The woman was wrong in conversing with Satan; she ought not to have listened to a voice which insinuated distrust of God. What Satan did then and always, he persuades every man that God is too good to condemn us because we sin; and man, spite of his sin and his conscience, hopes and persuades himself that he will not be condemned. It is the voice of the old serpent. Now God has shewn by the death of His Son that the wages of sin is death.

Conscience being evil, every effort of the world is to hide from itself its nakedness before God. It would remove from men gross and outward sin, drunkenness, murder, and robbery. It seeks by law, and efforts of philanthropy, individual and co-operative, to blot out the open effects of sin in the world. Such are the aprons of fig-leaves, which remove nothing at all, but serve for the moment to hide from ourselves our nakedness and our misery, to avoid thinking of the justice of the condemnation God has put from the beginning on the sin that dwells in us. Now that sin is between our conscience and God, one wishes at least that there should be something to hide us before Him. With this end in view, man employs what he calls innocent things. Thus the trees were so, but man made use of them to conceal himself from before God. God had given all to man in this world; but man uses it now only to deprive himself of the sight of God, and thus pretends to be innocent in employing these good things after such a sort!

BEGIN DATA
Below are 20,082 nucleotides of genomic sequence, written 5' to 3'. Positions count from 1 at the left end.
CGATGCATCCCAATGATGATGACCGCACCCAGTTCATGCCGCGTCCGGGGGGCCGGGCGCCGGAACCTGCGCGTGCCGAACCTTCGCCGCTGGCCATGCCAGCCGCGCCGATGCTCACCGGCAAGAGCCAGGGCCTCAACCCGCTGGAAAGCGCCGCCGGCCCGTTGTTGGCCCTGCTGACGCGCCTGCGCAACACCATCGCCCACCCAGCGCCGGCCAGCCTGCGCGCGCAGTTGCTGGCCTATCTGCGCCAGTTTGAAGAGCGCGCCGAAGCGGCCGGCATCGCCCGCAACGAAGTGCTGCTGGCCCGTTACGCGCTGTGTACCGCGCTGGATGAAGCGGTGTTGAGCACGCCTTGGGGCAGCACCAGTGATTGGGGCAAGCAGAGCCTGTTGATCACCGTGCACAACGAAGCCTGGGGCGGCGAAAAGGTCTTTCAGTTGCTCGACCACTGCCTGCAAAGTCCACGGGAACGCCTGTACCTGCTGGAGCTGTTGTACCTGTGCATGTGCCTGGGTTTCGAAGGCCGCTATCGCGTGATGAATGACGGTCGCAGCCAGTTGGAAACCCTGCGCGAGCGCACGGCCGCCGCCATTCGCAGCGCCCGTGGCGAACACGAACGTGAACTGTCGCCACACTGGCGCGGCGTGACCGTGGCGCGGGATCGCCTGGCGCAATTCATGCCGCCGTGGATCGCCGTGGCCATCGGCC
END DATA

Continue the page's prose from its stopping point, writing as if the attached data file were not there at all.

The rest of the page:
119 When the voice of God awakens conscience, people still wish something to hide them from Him; but this is impossible. God says to Adam, "Where art thou?" There is no means of hiding any longer. If God said so to each of your souls, would it be your joy to be in His presence? God alone is our resource and refuge when we have sinned. It is only God who takes away guile from the heart, for He alone can pardon. Now if you hide yourself from God, where are you for your soul? God had not yet driven Adam from His presence till Adam fled from the presence of God. Conscience tells us that if we have sinned, no leaves or trees can hide us in His presence. If there be a just God, man is wretched in his conscience; he cannot be quiet in sin but solely on condition that there is no God. Every hope of unbelief is that there be no God, or, what comes to the same thing, that He be not just or holy.